530 5.7.0 Must issue a STARTTLS command first
That means that your E-Mail provider does not support encrypting emails during transit. I am not talking about end to end encryption like PGP or S/MIME where no one but you can decrypt the actual message. Just simple transport encryption between your mail provider and me.
It is 2017 now and after Snowden I consider encryption to be mandatory regardless of content. We need more encryption by default to counteract mass surveillance by Prism, XKeyscore, NSA, GCHQ and alike. That is also why this site itself is HTTPS only. Not because I handle sensitive information but to embrace the new “encrypt by default” world.
So if you can’t send me emails that means your e-mail provider is bullshitting you. There is no better way to say “I don’t care about my users data” but by sending your precious mails over the internet without any protection whatsoever. None of the major providers like Outlook.com or GMail does that anymore. Yell at your current provider and switch immediately to someone who knows what he is doing!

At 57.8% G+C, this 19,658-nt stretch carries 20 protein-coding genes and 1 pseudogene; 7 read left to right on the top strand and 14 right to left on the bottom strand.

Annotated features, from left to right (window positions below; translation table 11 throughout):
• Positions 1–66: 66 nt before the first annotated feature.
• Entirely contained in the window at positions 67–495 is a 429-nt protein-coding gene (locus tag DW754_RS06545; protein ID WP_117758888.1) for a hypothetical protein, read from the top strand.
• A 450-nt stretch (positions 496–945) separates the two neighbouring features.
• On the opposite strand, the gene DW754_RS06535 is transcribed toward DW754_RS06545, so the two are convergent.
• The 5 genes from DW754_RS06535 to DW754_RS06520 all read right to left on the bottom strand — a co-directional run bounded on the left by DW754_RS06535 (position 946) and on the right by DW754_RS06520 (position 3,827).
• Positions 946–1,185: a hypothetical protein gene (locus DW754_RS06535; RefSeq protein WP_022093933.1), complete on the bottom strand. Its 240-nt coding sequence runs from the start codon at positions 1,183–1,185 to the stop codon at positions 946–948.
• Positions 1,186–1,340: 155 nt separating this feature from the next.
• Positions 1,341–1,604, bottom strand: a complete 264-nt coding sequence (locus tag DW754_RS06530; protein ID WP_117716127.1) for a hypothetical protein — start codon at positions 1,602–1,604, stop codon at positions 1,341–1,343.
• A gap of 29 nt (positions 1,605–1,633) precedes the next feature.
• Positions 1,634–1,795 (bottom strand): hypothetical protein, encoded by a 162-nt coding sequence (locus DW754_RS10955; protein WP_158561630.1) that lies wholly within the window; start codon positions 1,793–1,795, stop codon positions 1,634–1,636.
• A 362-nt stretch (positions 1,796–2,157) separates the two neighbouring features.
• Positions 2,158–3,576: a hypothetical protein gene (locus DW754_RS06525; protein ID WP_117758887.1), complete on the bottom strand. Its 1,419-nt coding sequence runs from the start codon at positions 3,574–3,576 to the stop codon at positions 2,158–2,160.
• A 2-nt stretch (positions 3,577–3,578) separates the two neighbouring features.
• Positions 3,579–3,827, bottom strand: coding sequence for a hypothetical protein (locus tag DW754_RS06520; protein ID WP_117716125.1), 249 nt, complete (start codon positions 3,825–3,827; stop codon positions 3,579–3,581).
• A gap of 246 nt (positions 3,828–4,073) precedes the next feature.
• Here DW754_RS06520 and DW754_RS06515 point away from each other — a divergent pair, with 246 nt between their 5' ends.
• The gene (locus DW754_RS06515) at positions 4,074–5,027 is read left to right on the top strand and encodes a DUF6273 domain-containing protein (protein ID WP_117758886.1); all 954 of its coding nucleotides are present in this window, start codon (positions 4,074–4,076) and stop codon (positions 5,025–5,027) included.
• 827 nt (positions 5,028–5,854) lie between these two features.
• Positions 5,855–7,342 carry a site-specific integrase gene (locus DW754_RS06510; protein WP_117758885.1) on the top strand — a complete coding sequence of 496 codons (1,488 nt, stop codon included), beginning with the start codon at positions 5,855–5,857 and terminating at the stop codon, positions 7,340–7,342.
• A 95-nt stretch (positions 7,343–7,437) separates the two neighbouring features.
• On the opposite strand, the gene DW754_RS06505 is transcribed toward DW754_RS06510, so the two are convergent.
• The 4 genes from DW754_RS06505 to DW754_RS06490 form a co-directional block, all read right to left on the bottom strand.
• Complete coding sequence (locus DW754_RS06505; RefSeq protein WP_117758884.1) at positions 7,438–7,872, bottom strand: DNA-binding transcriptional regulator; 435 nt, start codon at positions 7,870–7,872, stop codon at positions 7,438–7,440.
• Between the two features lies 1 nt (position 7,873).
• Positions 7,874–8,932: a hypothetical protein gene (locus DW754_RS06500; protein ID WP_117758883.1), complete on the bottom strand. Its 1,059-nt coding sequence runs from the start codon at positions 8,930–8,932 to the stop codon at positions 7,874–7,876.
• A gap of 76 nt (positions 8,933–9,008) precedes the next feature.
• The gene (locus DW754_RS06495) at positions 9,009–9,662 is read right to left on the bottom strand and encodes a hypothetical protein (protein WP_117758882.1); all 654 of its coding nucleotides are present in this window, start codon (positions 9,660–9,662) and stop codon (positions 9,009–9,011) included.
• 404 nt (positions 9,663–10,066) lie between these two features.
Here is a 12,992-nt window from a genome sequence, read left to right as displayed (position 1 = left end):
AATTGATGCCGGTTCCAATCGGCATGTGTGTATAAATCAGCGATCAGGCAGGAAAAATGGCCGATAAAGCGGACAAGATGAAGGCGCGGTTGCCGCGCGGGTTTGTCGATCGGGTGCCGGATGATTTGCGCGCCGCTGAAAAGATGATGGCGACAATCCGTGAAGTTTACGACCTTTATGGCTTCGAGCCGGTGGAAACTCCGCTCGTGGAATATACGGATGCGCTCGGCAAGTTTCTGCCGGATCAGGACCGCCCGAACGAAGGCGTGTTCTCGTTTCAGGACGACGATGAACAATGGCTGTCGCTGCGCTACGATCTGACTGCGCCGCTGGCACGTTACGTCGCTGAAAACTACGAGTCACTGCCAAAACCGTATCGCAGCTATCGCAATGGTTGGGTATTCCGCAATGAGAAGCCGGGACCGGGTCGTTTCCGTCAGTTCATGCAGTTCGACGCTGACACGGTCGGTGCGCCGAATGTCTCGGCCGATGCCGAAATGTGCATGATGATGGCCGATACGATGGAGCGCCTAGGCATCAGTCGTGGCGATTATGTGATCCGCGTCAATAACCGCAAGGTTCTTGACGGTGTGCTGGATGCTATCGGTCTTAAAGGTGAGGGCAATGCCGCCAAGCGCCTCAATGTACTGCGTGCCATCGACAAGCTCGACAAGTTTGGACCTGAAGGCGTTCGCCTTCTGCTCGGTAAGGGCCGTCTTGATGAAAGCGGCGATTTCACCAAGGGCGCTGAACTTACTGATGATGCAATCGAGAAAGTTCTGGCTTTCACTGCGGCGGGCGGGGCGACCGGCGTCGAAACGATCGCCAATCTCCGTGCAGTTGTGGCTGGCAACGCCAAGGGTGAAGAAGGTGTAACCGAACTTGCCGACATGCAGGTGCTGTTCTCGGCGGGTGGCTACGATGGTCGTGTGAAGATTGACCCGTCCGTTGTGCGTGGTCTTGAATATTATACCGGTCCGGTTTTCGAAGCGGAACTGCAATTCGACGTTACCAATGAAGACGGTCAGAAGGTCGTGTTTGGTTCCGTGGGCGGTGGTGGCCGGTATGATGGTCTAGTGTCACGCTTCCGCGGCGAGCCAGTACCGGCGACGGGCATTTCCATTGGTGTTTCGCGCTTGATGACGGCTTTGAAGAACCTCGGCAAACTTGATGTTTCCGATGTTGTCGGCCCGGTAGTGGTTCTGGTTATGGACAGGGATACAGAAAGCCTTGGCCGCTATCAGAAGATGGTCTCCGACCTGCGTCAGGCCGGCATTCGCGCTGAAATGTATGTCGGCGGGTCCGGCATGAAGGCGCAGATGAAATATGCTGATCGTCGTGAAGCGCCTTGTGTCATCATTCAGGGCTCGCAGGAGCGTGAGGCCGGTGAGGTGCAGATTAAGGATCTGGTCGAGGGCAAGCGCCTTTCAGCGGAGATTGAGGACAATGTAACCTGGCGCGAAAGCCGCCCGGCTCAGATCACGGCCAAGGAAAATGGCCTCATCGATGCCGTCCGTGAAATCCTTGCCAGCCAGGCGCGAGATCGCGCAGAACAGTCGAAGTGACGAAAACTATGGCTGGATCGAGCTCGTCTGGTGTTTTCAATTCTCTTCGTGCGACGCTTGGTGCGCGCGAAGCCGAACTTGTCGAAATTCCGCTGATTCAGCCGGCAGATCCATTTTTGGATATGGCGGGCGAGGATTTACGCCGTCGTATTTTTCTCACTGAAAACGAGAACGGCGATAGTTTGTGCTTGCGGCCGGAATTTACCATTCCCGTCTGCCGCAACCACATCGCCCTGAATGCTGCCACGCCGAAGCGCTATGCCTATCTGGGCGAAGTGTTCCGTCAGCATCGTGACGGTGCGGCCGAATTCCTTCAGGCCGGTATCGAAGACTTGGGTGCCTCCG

If you are using a company email account: Talk to your mail server administrator and ask him why your company emails are sent unencrypted. That is flat out unacceptable.
If you want to test your mail provider whether or not transport level encryption is supported: Check ssl-tools.net.
Today, I wanted to create new set of Workbench 1.3 floppy disks and I am certain that I will keep them in my disk box until the disks won’t work anymore (hopefully a long time as the disks are new old stock).
For those disks that I want to keep around forever (or at least a long time), I wanted to create more suiting labels for them. I decided to create them on my Amiga 500 and print them with my Commodore MPS 1230 dot matrix printer to fit the style of the media ;-).
This printer is a character-based printer. That means that this printer is capable of printing only one font that looks like a typewriter. The computer sends the characters to print line by line to the printer, along side with some control characters like “carriage return” and “line feed” but that is beyond the point. The printer will then use it’s built in typewriter like font to print whatever characters the computer has send.
So I created a template on my Amiga 500 that lets me print my own floppy labels with my dot matrix printer. I don’t mind sharing my “work” (if you can call it that ^^) so can find the finished template in this Github gist.